In this stage, we progress by cultivating prayerfulness and practicing turning towards God and we begin to become aware of God's grace and strength in our lives. This can be a difficult season, but we experientially learn that the Lover never leaves us, the Spirit of God is our ever present helper, bringing life and being to us in a deeply transformative way.
This can be very slow and subtle work, and be careful not to measure it too quickly. While there are times, we will experience what we think are spiritual profound experiences and feel we have made a giant leap in spiritual maturity it is important to remember that often the most significant gifts are those that are small but consistent over a period of time. The key to remember here is God is God's own reward. While the experiences and spiritual titillation can be truly wonderful, chasing experiences is a very poor way to build a deep spirituality. A soul that is built upon a selfish pursuit for the tingles and raptures will never weather the storms, nor the seasons aridity. The actual prize is union with God - with or without supernatural experiences. Supernatural experience can be wonderful gifts but are not necessarily an indicator of maturity nor extra favor. Focus on God for Her/Himself - not just for the goodies!
Resist the urge to be overly frustrated by the struggles and trials of this season but in all things, fall into God. These trials are a part of being human and God is the master recycler using these things as the building materials to grow rugged hope and faith in us. It is here that we begin to look for God in all things. This is not saying that God is the author of the difficulty, but will use all things for our good. The author of the letter to the Romans encourages us: "... we know that in all things God works for the good of those who love him, who have been called according to his purpose." (8:28)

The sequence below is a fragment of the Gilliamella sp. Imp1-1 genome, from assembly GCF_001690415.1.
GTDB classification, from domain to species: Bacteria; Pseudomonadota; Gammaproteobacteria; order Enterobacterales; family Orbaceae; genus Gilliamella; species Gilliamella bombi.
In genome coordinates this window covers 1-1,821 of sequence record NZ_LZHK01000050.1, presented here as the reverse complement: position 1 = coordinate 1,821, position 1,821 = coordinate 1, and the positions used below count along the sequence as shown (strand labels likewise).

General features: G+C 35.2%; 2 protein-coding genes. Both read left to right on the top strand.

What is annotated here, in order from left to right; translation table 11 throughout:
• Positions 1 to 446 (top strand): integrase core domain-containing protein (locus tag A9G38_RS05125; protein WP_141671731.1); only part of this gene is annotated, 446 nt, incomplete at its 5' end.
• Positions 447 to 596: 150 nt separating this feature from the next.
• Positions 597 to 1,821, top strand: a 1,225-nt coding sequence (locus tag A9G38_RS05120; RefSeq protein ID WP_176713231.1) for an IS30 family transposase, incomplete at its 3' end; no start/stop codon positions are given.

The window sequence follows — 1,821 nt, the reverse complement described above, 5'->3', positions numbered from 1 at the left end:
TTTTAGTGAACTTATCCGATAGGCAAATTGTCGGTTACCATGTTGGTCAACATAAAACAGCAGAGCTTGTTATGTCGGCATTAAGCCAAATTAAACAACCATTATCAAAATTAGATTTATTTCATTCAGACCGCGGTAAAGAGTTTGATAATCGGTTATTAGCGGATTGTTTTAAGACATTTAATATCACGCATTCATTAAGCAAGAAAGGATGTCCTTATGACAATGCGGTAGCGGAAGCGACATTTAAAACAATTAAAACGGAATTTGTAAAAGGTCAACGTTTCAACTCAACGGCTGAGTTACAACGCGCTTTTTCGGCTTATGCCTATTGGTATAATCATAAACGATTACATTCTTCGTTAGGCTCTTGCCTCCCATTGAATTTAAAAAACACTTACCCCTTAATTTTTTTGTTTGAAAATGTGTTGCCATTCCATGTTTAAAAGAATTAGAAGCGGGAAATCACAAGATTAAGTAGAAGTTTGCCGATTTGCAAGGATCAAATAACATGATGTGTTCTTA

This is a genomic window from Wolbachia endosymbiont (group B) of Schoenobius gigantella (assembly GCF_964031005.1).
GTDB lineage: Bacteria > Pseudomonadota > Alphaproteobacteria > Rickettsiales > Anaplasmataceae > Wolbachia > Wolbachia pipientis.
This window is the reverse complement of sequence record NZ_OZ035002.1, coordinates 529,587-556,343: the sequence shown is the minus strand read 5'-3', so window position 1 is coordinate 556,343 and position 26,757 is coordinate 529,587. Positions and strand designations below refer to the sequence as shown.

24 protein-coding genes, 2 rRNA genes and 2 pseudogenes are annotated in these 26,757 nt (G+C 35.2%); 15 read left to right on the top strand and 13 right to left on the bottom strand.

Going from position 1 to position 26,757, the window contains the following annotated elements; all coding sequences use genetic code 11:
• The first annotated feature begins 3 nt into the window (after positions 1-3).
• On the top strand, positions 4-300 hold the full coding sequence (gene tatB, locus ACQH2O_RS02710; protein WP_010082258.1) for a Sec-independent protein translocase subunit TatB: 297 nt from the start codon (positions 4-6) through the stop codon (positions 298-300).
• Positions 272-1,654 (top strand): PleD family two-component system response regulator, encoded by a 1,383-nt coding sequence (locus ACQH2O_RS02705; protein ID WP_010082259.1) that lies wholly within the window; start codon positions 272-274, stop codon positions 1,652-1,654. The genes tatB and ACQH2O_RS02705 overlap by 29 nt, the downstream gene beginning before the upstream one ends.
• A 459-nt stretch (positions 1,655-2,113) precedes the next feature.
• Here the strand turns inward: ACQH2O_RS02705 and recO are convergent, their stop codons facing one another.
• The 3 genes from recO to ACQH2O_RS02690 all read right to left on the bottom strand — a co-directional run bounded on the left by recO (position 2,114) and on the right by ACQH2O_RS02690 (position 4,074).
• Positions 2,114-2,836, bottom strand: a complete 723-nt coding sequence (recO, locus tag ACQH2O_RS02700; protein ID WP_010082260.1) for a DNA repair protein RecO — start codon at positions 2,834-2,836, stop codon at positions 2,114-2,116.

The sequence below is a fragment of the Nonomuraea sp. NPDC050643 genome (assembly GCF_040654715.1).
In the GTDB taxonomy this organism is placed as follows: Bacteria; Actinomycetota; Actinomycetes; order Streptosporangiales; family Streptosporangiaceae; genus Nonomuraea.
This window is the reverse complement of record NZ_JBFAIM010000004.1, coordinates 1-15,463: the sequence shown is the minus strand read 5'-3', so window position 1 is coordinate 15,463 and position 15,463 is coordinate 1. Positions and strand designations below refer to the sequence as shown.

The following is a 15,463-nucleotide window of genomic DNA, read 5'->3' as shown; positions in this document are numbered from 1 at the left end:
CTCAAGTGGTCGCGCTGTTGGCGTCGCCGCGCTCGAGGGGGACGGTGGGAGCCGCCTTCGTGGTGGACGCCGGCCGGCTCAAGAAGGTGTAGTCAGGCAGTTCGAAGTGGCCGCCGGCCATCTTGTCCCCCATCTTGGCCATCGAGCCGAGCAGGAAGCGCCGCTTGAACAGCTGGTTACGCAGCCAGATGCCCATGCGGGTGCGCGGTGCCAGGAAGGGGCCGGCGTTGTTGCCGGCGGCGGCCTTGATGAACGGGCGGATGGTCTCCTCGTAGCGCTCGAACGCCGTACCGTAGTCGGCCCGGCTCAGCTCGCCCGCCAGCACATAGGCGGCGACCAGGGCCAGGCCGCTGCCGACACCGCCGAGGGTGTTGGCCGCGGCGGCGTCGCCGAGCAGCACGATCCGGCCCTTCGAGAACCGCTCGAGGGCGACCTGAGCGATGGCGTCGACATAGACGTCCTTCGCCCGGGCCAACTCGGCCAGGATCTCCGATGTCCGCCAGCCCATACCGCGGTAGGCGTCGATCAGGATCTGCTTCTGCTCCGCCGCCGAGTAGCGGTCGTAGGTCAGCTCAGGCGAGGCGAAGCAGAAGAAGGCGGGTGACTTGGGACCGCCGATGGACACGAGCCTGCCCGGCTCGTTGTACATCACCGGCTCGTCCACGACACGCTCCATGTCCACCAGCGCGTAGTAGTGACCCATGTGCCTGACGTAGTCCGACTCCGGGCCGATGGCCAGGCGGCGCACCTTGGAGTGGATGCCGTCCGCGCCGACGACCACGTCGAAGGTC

When we blow it, understand this is to be expected. Beginners make mistakes, so don't give up! It is here that I like to encourage people to be kind to themselves. Violent discipline only serves to stir up the soul. It makes the soul a deafening place and a difficult to hear and to see clearly. This is not being soft on sin; rather it is once again turning and looking to God the source of our help. It is a matter of being Jesus focused not sin focused. This rhythm of stumbling and getting back up, the falling and turning back to God is the beautiful, real-life practice of love and grace.
About St. Teresa and the Interior Castle:
St. Teresa of Avila, a Roman Catholic saint, mystic and Carmelite nun (1515-1582) came to think of the soul as a single diamond, “… as if it were a castle made of a single diamond or a very clear crystal, in which there are many rooms, just as in Heaven there are many mansions.” The Interior Castle and its seven rooms are an allegory for an inward spiritual journey of formation to maturity, towards communion with God. Teresa describes a life long journey with seven rooms each signifying a season, and each room being visited perhaps more than once along the healthy spiritual journey.